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Which state you live in matters how well environmental laws protect your health


Your child can go to gym class on Monday morning and play football on a field that has been watered over the weekend 2,4-D, a toxic weed killer that was investigated as a possible carcinogen. Alternatively, the school grounds may have been treated with a lower toxicity herbicide. Or maybe the site was managed with safe, non-toxic products and techniques.

Which of these scenarios applies depends in large part on your state’s current laws and regulations, more so than on federal regulations.

For example, Texas requires all school districts to adopt an integrated pest control program for school buildings; IPM prioritizes non-chemical pest control methods and includes some protection measures related to spraying areas. Massachusetts also limits the use of pesticides on school grounds. Illinois requires IPM for school buildings only if economically feasible. States also vary greatly in the education and technical assistance they provide to implement these practices.

Chemical pesticides can be harmful to human health.
Huntstock/Brand X Images via Getty Images

While the US Environmental Protection Agency is involved in some of the basic functions of pesticides, shortcomings of the main pesticide law, along with industry influencecannot adequately protect vulnerable groups such as children against these exposures.

EPA registers products for use based on a finding that they do not pose an “unreasonable” risk, but takes economic costs and benefits into account, an approach that can lead to decisions that involve health risks. And required labels are allowed omit ingredients considered trade secrets.

like a environmental health advocate and professor, I teach, write and reflect on the pros and cons of one level of government overseeing environmental health – the impact of the natural and man-made environment on human health. Pesticides on school grounds are just one example of the problem of unequal protection from one state to another.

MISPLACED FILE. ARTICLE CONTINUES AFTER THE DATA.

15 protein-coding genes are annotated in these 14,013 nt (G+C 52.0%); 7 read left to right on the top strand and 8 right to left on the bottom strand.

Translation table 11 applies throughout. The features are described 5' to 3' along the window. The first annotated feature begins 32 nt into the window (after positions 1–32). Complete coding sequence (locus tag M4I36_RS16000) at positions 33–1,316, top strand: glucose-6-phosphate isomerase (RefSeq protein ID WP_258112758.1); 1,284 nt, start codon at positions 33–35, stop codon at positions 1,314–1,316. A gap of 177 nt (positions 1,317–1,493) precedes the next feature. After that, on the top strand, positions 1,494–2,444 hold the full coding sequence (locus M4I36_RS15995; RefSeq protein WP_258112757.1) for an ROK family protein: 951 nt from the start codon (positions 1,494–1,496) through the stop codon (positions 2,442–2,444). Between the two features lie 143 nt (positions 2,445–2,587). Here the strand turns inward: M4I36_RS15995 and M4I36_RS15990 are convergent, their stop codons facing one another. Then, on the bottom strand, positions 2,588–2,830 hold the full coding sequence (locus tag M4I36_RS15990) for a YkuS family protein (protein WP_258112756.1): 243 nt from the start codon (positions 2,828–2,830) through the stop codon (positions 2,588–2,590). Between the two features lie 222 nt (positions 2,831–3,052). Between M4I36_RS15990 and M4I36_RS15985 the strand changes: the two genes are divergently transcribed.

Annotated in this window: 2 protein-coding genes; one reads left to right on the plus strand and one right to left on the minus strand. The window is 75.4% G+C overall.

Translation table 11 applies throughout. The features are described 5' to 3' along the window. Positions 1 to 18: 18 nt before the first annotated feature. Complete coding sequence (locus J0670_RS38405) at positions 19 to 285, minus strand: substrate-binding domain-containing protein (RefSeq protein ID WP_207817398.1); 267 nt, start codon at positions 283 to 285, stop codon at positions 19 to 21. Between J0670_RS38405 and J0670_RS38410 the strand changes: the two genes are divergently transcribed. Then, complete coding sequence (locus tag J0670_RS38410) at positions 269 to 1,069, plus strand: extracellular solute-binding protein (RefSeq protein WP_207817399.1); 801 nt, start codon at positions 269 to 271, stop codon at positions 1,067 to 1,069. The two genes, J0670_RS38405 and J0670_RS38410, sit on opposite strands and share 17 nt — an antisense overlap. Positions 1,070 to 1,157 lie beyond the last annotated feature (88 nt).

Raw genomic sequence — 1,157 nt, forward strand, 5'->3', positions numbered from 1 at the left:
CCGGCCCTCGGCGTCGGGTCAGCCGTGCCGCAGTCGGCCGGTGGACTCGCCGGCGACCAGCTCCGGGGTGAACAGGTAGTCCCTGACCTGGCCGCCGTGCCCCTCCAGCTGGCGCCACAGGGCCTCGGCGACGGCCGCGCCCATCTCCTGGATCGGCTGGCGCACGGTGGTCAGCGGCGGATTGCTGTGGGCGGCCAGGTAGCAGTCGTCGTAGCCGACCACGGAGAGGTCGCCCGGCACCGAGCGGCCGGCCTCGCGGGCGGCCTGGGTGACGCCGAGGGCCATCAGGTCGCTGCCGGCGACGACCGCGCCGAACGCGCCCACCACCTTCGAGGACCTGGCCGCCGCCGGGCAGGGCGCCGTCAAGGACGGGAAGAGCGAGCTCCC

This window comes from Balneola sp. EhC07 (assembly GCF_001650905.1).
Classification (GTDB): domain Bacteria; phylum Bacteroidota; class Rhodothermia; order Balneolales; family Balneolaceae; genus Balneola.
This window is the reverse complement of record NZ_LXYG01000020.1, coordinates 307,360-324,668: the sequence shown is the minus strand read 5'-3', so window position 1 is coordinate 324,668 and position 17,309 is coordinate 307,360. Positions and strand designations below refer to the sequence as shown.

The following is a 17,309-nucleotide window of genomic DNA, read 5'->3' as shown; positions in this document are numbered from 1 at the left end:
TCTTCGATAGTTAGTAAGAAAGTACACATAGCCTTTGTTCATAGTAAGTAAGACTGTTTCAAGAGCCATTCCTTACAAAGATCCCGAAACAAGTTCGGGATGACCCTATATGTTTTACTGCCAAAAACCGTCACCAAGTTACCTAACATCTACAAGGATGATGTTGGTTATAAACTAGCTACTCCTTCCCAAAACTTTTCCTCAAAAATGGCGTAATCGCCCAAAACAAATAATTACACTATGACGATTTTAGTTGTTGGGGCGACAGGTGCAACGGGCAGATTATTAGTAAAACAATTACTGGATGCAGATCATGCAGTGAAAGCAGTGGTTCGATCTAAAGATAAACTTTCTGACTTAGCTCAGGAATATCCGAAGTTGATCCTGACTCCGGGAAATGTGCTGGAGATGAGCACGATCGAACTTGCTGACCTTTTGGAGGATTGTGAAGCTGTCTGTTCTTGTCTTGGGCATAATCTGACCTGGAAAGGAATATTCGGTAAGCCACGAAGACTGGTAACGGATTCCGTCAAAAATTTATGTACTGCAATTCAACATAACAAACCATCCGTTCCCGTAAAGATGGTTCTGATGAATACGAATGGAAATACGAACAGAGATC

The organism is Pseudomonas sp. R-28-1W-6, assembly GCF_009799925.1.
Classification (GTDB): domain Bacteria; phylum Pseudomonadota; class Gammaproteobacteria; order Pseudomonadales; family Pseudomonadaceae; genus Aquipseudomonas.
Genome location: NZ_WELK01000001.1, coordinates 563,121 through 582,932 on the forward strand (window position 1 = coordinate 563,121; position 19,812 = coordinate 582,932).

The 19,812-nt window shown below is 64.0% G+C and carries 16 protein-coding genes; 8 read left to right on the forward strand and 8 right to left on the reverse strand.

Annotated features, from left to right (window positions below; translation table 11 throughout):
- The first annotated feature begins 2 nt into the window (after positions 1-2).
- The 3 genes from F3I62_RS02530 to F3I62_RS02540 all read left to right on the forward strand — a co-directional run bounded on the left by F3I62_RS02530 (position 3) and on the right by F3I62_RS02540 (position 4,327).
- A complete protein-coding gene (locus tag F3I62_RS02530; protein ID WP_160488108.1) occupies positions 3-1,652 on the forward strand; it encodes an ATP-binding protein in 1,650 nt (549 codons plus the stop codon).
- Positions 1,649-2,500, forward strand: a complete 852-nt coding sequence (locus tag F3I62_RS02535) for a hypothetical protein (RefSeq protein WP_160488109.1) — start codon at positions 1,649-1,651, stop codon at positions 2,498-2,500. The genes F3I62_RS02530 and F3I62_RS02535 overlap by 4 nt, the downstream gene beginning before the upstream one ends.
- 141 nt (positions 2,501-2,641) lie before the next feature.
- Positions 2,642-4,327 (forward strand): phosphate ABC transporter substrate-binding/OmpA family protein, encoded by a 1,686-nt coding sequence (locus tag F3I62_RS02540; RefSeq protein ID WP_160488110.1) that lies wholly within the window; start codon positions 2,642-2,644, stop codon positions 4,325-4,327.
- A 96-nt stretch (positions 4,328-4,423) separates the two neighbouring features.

Congress calmed down, states stepped in

State policy choices have become more important in limiting people’s exposure to pollution and toxins as the federal government has increasingly backed away from key environmental health legislation.

Many of the country’s major environmental and health laws were passed in the 1970s on the momentum of the environmental movement and with bipartisan support rarely seen today.

For example, the Clean Air Act amendments of 1970 required US EPA to regulate a wide range of air pollutants, in some cases based explicitly on the protection of human health. They were approved 374-1 in the House and 73-0 in the Senate and signed by President Richard M. Nixon. Nixon signed into law creating the Occupational Safety and Health Administration in 1971.

A 1970s photograph of cars on a highway with
Concerns about smog from vehicles choking cities like Los Angeles led to environmental laws in the 1970s.
Bettmann Archive/Getty Images

One analyst has written that groups urging lawmakers for environmental protections later splintered into groups advocating for and against environmental laws, reflecting an emerging debate over the appropriate scope of regulation.

At the same time, after the success of many federal environmental health laws, attention turned to issues that are harder for Washington to resolve. With the state’s environmental programs growing, some suggested the role of the U.S. EPA should shift from compelling to catalyzing – from demanding specific measures to reduce pollution to helping states act by providing more information and aiding in compliance. Still, this view recognized that residents of some states would enjoy stronger environmental health protections than others in this scenario.